Here are those two options again.
Training & Test Creation Option 1 (create materials before assessments):
Training & Test Creation Option 2 (create assessments before materials):
Matching Your Learning Objectives And Your Tests (Learning Experts Call this “Fidelity”)
Whether you write your assessments before your training materials or do it the other way, the first step of writing an assessment item is to go back and look at the learning objective(s) for the training.
Ask yourself: what does the worker have to do to satisfy the learning objective? Once you know that, you can create a proper assessment. The assessment, obviously, must determine if the employee can satisfy the learning objective.
Because when you’re all done, there must be a direct relationship between the learning objective, the training material, and the assessments, as shown below. That’s what we mean by “fidelity.”
Let’s consider this example: the learning objective says a worker has to “perform a machine change over.” You think about it, and you decide to create a question that presents the worker with each step of the process and asks the worker to “drag” the steps into the correct order, from first to last.
Now, here’s a question for you: is this a proper assessment of the learning objective? If the worker does drag the various steps into the correct order, does that mean the worker can perform a machine change over?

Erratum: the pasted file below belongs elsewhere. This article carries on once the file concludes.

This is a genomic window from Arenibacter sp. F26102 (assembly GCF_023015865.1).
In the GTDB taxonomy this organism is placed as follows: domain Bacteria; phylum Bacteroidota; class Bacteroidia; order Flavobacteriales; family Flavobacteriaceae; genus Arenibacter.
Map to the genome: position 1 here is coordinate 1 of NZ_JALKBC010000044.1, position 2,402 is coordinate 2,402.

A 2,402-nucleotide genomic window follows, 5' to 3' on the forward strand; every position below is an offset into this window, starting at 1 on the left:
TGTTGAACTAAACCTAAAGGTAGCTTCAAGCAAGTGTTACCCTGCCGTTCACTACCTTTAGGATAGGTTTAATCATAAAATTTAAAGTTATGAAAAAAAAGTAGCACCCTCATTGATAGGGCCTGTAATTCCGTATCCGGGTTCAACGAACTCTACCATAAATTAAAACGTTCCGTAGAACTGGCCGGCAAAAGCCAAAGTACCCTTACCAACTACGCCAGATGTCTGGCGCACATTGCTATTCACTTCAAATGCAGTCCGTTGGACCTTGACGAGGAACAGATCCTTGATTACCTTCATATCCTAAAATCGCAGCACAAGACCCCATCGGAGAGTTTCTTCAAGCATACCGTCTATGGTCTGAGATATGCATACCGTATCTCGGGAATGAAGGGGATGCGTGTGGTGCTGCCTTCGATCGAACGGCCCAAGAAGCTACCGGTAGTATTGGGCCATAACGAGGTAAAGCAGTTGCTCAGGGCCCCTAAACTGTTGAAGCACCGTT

We’ll give you a little time to think about that….
OK, are you back? What’s your answer? Did you say “this isn’t a proper assessment” and “putting these items in the correct order doesn’t mean the employee can perform a machine change over?”
If you DID say just that, you’re right. If you didn’t say that, let’s explain why your friends were right and what you may have overlooked. The learning objective states that the worker has to be able to perform a machine changeover. That means the worker has to actually DO IT in the real world–perform the machine changeover procedure.
Getting the steps in order is a nice start, but that doesn’t mean the worker knows how to perform each of those steps. And so that wouldn’t be a proper test for that learning objective.
Learning experts would tell you this question has a fidelity problem. When learning experts talk about fidelity in the context of assessments, they’re talking about how well the assessment matches the objective. A high-fidelity assessment matches the terms of the objective well. A low-fidelity assessment doesn’t match the terms of the objective well.